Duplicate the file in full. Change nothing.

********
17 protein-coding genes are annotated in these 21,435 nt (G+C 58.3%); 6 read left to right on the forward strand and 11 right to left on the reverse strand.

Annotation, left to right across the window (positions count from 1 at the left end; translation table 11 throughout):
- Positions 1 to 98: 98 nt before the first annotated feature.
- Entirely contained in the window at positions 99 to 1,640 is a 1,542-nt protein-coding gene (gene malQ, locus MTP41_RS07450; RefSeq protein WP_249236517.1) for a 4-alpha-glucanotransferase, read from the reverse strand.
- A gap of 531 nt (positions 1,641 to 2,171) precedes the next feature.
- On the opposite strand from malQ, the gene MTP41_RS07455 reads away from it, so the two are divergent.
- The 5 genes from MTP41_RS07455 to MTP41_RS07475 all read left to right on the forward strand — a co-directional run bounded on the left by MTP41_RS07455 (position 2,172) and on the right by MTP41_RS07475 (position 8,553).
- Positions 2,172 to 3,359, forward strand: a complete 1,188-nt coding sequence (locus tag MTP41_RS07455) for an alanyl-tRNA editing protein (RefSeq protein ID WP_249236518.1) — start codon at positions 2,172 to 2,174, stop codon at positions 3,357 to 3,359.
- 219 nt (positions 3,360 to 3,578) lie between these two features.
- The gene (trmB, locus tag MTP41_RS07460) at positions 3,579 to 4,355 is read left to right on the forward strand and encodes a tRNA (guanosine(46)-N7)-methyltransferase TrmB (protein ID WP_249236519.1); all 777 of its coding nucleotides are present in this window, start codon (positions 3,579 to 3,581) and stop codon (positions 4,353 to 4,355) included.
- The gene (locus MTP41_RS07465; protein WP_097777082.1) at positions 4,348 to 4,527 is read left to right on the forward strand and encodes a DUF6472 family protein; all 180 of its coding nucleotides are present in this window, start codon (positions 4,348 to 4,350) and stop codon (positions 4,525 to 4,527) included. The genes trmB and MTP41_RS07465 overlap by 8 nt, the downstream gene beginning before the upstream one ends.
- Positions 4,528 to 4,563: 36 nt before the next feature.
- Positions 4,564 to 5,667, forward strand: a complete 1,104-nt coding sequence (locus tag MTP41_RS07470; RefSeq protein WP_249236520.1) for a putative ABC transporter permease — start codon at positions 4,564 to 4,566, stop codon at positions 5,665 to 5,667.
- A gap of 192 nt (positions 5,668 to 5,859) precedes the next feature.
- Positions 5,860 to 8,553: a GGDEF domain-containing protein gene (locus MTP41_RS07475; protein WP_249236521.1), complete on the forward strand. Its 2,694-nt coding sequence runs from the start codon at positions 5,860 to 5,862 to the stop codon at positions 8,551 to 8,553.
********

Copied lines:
17 protein-coding genes are annotated in these 21,435 nt (G+C 58.3%); 6 read left to right on the forward strand and 11 right to left on the reverse strand.

Annotation, left to right across the window (positions count from 1 at the left end; translation table 11 throughout):
- Positions 1 to 98: 98 nt before the first annotated feature.
- Entirely contained in the window at positions 99 to 1,640 is a 1,542-nt protein-coding gene (gene malQ, locus MTP41_RS07450; RefSeq protein WP_249236517.1) for a 4-alpha-glucanotransferase, read from the reverse strand.
- A gap of 531 nt (positions 1,641 to 2,171) precedes the next feature.
- On the opposite strand from malQ, the gene MTP41_RS07455 reads away from it, so the two are divergent.
- The 5 genes from MTP41_RS07455 to MTP41_RS07475 all read left to right on the forward strand — a co-directional run bounded on the left by MTP41_RS07455 (position 2,172) and on the right by MTP41_RS07475 (position 8,553).
- Positions 2,172 to 3,359, forward strand: a complete 1,188-nt coding sequence (locus tag MTP41_RS07455) for an alanyl-tRNA editing protein (RefSeq protein ID WP_249236518.1) — start codon at positions 2,172 to 2,174, stop codon at positions 3,357 to 3,359.
- 219 nt (positions 3,360 to 3,578) lie between these two features.
- The gene (trmB, locus tag MTP41_RS07460) at positions 3,579 to 4,355 is read left to right on the forward strand and encodes a tRNA (guanosine(46)-N7)-methyltransferase TrmB (protein ID WP_249236519.1); all 777 of its coding nucleotides are present in this window, start codon (positions 3,579 to 3,581) and stop codon (positions 4,353 to 4,355) included.
- The gene (locus MTP41_RS07465; protein WP_097777082.1) at positions 4,348 to 4,527 is read left to right on the forward strand and encodes a DUF6472 family protein; all 180 of its coding nucleotides are present in this window, start codon (positions 4,348 to 4,350) and stop codon (positions 4,525 to 4,527) included. The genes trmB and MTP41_RS07465 overlap by 8 nt, the downstream gene beginning before the upstream one ends.
- Positions 4,528 to 4,563: 36 nt before the next feature.
- Positions 4,564 to 5,667, forward strand: a complete 1,104-nt coding sequence (locus tag MTP41_RS07470; RefSeq protein WP_249236520.1) for a putative ABC transporter permease — start codon at positions 4,564 to 4,566, stop codon at positions 5,665 to 5,667.
- A gap of 192 nt (positions 5,668 to 5,859) precedes the next feature.
- Positions 5,860 to 8,553: a GGDEF domain-containing protein gene (locus MTP41_RS07475; protein WP_249236521.1), complete on the forward strand. Its 2,694-nt coding sequence runs from the start codon at positions 5,860 to 5,862 to the stop codon at positions 8,551 to 8,553.